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Research

County Residents Support CenterLine Plans

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Updated September 25, 2003

Artist rendition of the proposed CenterLine light rail system in downtown Santa Ana.
Artist rendition of the proposed CenterLine light rail system in downtown Santa Ana.

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Fifty-five percent of Orange County residents favor building a light rail line from Santa Ana to John Wayne Airport, according to survey findings reported last week by the Center for Public Policy in cooperation with the Orange County Business Council.

In a telephone survey of 506 county residents, polled between Aug. 26 and Sept. 10, respondents agreed or strongly agreed that light rail should be part of the mix of Orange County transportation and that building light rail, even for a short distance, could serve as a starter for the future. The survey was conducted by the university’s Social Science Research Center.

“Perhaps the most interesting observation is the agreement with the concept of light rail, on what we might call a philosophical level,” said Keith Boyum, center director and associate vice president of academic programs. “Respondents agree that light rail should be part of the mix and six out of 10 say they’d like to be trolley-riders themselves. However, these are not riders of public transportation. They like the idea of light rail.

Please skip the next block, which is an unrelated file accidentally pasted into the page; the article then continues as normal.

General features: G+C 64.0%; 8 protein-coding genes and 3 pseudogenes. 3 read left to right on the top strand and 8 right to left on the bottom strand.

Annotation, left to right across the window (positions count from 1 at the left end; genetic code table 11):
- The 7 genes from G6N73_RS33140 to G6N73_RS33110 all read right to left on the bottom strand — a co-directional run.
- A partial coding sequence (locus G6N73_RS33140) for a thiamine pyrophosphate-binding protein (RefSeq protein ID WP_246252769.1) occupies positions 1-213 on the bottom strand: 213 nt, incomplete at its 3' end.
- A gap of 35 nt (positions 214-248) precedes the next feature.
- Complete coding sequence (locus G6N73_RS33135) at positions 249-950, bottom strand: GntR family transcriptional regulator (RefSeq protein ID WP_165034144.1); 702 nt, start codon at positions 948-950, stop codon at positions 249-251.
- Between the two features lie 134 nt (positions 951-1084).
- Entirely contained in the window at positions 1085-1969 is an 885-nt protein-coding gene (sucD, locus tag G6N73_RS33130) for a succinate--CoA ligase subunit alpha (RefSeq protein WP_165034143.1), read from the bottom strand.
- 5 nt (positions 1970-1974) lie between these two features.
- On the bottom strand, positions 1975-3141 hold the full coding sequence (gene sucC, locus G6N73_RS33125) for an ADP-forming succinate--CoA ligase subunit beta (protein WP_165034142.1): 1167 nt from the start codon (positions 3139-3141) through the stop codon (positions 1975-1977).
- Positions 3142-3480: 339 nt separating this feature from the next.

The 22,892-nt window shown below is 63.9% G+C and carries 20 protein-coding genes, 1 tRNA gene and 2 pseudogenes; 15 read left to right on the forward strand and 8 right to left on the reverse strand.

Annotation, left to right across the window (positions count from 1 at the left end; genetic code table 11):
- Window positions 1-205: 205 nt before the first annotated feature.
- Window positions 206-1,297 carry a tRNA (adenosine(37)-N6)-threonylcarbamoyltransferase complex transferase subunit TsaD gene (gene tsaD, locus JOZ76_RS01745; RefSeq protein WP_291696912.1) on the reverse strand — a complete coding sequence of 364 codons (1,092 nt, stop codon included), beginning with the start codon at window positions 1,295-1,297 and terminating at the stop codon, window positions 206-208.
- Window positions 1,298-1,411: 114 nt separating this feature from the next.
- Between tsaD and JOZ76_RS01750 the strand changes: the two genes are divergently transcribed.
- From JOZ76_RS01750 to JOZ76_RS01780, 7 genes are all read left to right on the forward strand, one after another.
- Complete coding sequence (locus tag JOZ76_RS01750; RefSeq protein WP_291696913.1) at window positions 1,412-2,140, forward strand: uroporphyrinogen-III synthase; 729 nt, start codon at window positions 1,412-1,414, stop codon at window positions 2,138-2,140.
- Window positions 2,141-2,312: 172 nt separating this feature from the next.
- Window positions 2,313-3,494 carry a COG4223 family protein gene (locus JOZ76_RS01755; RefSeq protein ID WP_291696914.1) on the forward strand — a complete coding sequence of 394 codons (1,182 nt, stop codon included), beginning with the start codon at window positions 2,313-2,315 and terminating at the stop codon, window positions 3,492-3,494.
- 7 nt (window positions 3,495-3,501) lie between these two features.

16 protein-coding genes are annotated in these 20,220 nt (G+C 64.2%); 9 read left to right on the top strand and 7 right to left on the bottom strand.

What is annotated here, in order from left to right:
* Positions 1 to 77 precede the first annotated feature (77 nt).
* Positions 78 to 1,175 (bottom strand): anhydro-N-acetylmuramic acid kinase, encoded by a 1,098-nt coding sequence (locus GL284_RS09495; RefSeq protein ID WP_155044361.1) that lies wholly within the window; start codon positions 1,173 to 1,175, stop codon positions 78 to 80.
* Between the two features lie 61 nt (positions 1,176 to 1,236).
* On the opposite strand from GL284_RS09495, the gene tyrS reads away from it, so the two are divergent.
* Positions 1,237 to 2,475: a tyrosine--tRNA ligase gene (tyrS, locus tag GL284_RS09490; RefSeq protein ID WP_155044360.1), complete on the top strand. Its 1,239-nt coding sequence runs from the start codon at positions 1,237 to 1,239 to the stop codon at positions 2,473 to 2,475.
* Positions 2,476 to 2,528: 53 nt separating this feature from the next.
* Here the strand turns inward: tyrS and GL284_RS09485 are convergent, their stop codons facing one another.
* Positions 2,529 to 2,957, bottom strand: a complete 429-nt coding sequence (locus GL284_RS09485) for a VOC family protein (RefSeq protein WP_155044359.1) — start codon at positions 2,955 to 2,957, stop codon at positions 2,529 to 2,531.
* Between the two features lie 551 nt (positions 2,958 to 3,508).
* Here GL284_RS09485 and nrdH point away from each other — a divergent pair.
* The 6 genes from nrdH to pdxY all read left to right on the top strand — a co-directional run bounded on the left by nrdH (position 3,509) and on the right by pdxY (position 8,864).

“What people like in concept is frequently not what they want in their backyards. In Irvine, residents voted no on CenterLine – not as a concept but as a proposed set of rails in neighborhoods.”

“When people are presented with details about the light rail proposals, Orange County residents are supportive of such a transportation option, even when their personal experiences have been conditioned by an ‘automobility’ of freeway dependency,” added Ray Young, professor of geography.

Although the survey was thorough, it cannot predict a hypothetical vote for rail. Variables such as voter turnout, budgets, the line-up of candidates and other issues on the ballot could affect the outcome of the CenterLine project, noted Boyum, a professor of political science. However, respondent attitudes were probed with researchers mimicking, at least in part, some of the information that a campaign about CenterLine might evoke. In fact, many residents weren’t that familiar with the CenterLine proposal. Respondents also were more likely to support light rail if it required no new taxes and if later extensions would serve more areas of Orange County.

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The Orange County Register, September 22, 2003
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